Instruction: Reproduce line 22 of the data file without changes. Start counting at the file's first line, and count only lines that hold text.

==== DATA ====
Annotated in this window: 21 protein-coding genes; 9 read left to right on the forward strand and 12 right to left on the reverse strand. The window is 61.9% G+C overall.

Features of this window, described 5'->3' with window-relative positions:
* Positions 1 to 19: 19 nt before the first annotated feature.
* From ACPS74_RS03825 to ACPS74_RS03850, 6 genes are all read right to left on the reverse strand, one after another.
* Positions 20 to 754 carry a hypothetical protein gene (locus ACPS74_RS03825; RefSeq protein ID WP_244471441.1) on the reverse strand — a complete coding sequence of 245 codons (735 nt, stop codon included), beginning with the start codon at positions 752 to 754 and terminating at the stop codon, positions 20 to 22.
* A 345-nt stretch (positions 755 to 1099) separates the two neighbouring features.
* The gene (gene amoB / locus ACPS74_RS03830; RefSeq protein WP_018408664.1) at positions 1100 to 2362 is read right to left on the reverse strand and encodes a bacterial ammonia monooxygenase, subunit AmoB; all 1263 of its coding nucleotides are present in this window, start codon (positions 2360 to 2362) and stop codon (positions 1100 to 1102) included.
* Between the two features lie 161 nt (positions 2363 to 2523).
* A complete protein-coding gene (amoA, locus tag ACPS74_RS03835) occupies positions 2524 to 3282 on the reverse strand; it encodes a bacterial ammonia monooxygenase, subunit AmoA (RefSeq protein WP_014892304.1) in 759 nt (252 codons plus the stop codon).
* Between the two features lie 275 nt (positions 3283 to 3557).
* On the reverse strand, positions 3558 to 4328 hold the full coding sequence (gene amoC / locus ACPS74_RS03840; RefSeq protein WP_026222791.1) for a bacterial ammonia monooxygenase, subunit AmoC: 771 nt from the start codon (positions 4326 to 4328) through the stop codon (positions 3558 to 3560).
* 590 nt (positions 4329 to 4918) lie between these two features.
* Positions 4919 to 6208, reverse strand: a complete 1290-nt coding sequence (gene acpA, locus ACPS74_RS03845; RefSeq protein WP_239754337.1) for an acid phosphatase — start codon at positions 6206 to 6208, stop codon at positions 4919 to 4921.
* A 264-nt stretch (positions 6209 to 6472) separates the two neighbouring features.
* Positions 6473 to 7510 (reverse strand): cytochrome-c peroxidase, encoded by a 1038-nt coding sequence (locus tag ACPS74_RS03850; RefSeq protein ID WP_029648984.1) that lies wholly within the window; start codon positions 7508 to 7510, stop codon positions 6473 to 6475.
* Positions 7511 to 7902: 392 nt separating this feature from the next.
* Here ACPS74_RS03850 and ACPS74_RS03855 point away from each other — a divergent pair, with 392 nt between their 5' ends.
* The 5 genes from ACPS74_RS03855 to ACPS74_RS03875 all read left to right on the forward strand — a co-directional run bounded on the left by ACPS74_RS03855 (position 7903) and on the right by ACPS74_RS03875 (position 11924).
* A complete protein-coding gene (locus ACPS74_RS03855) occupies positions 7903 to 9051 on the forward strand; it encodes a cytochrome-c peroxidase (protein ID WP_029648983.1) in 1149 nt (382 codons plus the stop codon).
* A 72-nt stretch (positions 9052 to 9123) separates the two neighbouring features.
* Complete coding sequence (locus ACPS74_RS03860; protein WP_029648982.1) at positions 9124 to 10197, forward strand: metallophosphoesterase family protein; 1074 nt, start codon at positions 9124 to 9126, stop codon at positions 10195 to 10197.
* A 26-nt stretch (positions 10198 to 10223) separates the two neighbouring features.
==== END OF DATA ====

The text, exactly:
* A 26-nt stretch (positions 10198 to 10223) separates the two neighbouring features.